What is Abstract?
Abstract is a version control system for designers. It enables each member of your team to always have the latest design assets, even if multiple people are working on the same files in tandem.
This is a brief overview of the product, covering key concepts, workflow suggestions, and other learnings from spending a couple of months using it.
Before getting into the specifics, it’s important to note this tool requires Sketch to be the design environment of choice within your team. You can simply import your current file directory into Abstract, or start a fresh. The companion plugin enables the full extent of its capabilities.
Abstract essentially becomes your entry point into Sketch from here on in.
If you’re familiar with version control as a concept, or happen to work closely with Developers, you’re more than likely going to pick up on the terms used within Abstract without needing much on-boarding.
A conscious decision was made by the creators of the tool to keep the parallels consistent between the language used for the product’s interface, and the popular version control system, Git.
Some key things to be aware of while using Abstract:
- Approval and merging
- Untracked changes
Much like version control for software development, there is no enforced workflow as such, so this is something you should agree with your team upfront to avoid unwanted approvals making their way into the main source files.
Let’s say you’re working on a UI solution for a problem or feature, creating a new branch will allow you to focus in on the task at hand, and will be temporarily decentralised from the main file system. By branching off, the team will also have visibility that work on this feature has begun, and will know who to speak with if external factors effect this stream of work.
The master branch is just that, the master. This should be treated as the single source of truth for your design project. This is where all streams of work will start and end (mostly). Abstract does feature certain precautions that shield any work committed to this branch from being mistakenly overridden.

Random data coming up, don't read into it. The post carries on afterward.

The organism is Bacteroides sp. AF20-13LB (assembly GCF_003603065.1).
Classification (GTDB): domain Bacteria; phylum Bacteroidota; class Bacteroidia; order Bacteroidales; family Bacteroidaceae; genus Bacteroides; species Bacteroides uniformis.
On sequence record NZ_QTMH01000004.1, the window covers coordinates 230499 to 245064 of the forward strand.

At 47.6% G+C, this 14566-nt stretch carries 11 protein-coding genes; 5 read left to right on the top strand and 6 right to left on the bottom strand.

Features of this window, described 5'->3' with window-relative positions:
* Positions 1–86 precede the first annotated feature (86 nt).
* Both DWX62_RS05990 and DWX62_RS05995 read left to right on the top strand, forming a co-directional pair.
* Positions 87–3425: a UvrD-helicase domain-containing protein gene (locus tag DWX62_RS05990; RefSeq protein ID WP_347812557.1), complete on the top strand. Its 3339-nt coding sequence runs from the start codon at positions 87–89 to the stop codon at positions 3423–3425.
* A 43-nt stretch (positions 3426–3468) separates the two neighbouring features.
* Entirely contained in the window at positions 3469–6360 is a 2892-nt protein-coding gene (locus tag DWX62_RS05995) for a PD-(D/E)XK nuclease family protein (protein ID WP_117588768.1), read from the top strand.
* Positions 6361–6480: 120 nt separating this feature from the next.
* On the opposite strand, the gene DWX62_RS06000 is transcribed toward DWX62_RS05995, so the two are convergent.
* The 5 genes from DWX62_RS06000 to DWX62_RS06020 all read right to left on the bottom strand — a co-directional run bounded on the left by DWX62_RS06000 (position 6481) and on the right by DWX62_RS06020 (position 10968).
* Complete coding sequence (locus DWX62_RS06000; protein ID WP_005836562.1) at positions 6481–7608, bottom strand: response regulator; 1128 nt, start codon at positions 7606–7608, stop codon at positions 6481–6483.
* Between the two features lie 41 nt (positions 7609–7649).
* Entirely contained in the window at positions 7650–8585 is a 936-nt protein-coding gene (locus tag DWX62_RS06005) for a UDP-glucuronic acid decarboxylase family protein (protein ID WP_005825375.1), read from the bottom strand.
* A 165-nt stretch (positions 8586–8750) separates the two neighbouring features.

As you make updates to your source file, Abstract will be tracking these changes and will kindly remind you they need to be committed to the branch you are currently working on. This is a way of saving progress in small increments that make sense to be bundled together.
For example you might commit of a series of significant changes that relate to a particular UI component. The trick here is to make sure you can sum up the commit in a handful of words. Keep in mind you may need to revert back to these at a later date however, so you may want to keep these descriptive.
Browsing through work streams tends to be a lot smoother when your team hires a branch naming convention.
I’ve been using the following approach:
For example, if we’re working on the UI for a new feature:
And if we’re making an improvement to an existing feature based on usage:
Pretty straight forward, but shorter names can be easier to stick to for larger teams.
Others tend to suggest adding sprint details to branch names. While this makes sense in some cases, we tend to find that this restricts things a little. If you’re using story or ticket numbers for tasks that will have a short life span however, this could be a suitable reference to include, and particularly helpful for other members of the team during reviews and hand-off.
Approval and Merging
This is potentially the most crucial point in your team’s workflow within Abstract. Approval for merging into Master.
The flow we’ve adopted:
- Branch from master
- Make changes
- Commit changes
- Submit merge request
- Desk critique
- Make any necessary changes
- Desk critique
- Lead designer merges and resolves conflicts
Desk critiques are ad hoc design reviews for the team, which bring with them a couple of important benefits. Firstly, the workflow isn’t held up. Secondly, and perhaps more importantly, they ensure the design team is regularly sharing ideas.
In my experience this process has removed any roadblocks when it comes to sharing design updates, and is particularly effective when everyone in the immediate product team has access to Abstract. Developing shared visibility of the design direction early on is crucial.
Approving changes from this point on tends to be a little smoother. Keep an eye out for conflicts when merging in lengthy file updates. Abstract does a good job of automatically resolving these, but you may sometimes need to make a decision on which text style to go with.
Let’s say you’re looking to demonstrate to a colleague how a certain component might behave under a niche circumstance. If you’re happy this change won’t make it’s way back into Abstract, you have the ability to open a file as ‘untracked’. Save the file locally, or discard.
There are many more aspects to the tool that enable more than managing file changes. These range from collections, presentations to public sharing. Tackling the many obstacles we face during various stages of the design process.
In a world with so many design tools, Abstract are really onto something here.
Abstract has put an end to our design team worrying about which file is the latest and who is working on which feature, leaving us to concentrate on problem solving for our users.